Landlords should always have unfettered access to the space, provided the landlord does not unduly interfere with the licensee’s business. A license agreement should not include a covenant of quiet enjoyment. Pop-ups are short-term agreements, and the landlord still bears the risk of the long-term overhead on the space and must maximize the building’s rental stream. The landlord must maintain a flexible portfolio of tenants. Landlords can do this by negotiating clauses giving them the right to relocate or buy out pop-up tenants. The landlord should consider where pop-ups are located within a shopping center to ensure they enhance the aesthetics of the shopping center or its long-term tenants. Landlords should also review the exclusivity provisions in their existing leases to prevent a breach of those restrictions.

Most importantly, a short-term rental license agreement must provide that the rights granted to the licensee do not run with the land or constitute a possessory interest in the real property. The license agreement should contain language such as the following: “The Agreement granted as a result of this is a non-exclusive license for the licensee to use the licensed Premises solely as required to perform its obligations hereunder, revocable according to the terms hereof.”

Landlords should calculate common area maintenance (CAM) charges or additional rent for space for pop-ups and then build these costs into the base rent—passing through taxes and CAM charges as additional rent to a pop-up tenant is not practical. Just as impractical as it is for the landlord to apportion these costs over a brief period, it is not desirable for the pop-up tenant. A standard pop-up operates on a razor-thin profit margin and must anticipate its rent costs at the outset of its term.

Because the landlord is building its expenses into the base rent, it should include caps on utilities in the space. The agreement should address whether the tenant will have specific requirements, such as using excessive electricity or water.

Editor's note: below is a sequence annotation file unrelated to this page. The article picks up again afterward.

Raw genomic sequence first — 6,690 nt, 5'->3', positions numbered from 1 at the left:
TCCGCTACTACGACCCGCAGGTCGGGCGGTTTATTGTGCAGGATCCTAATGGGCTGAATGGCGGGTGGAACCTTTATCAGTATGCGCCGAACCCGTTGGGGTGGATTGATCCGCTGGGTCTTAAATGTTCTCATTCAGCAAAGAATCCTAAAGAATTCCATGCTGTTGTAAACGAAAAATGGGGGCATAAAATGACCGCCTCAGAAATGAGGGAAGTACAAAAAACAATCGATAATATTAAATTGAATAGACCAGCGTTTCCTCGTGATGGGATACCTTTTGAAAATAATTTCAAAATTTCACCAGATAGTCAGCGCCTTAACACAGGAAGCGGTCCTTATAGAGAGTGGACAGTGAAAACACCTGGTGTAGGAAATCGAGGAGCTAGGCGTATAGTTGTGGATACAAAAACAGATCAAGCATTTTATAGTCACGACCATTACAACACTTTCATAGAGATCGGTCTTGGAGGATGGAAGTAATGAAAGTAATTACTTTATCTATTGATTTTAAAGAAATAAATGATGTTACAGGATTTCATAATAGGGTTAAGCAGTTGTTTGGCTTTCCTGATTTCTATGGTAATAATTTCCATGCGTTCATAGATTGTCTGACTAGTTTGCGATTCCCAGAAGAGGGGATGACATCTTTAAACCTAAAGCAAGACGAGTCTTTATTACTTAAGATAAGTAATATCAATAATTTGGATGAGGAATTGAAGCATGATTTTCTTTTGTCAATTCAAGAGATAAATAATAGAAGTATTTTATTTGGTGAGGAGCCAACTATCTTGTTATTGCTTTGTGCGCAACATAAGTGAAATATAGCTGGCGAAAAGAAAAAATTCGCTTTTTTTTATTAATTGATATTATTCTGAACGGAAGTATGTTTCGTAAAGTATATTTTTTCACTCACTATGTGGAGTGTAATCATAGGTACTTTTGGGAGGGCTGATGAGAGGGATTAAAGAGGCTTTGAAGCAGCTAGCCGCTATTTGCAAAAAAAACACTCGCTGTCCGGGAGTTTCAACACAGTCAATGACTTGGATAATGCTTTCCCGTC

An alternative rent model common in pop-ups is base rent plus a percentage of revenue. Many pop-ups derive revenue from online sales, which take more work to track. If the pop-up is primarily a showroom, the landlord could also request a portion of online sales while the pop-up operates instead of gross in-store sales. This rental arrangement also benefits the pop-up because the landlord shares the risk in their venture. Online tenants must negotiate use clauses for online retailer pop-ups: including an area for returns, shipping of omnichannel goods, alterations of clothing, and a delivery hub.

A license agreement must have an arbitration clause. As the license does not convey a possessory interest, the landlord and tenant could not litigate a dispute in a landlord-tenant court. It would be purely a contract action heard by a trial court or arbitrator. Given the short duration of pop-ups, arbitration is the fastest and most cost-efficient method.

Most short-term leases or licenses will require that the tenant obtain and keep in full force and effect general commercial liability, property and worker’s compensation insurance with a licensed carrier. The coverage limits should be higher than in a long-term lease due to the untested, transitory nature of the pop-up.

Pop-Up Tenant’s Advantages and Considerations

As well as “testing the waters” of a store presence, pop-ups can open near noteworthy events such as art fairs or seasonal attractions. Pop-ups can experiment with a novel, memorable, or offbeat venue to attract the increasingly jaded consumer. When doing this, however, pop-ups must consider the space’s zoning for retail use. When a pop-up tenant leases vacant premises, the space may lose any grandfathered zoning status. Online tenants must include accessory use of the space in their use clauses for online retailer pop-ups: These often include an area for returns, shipping of omnichannel goods, alterations of clothing, and a delivery hub.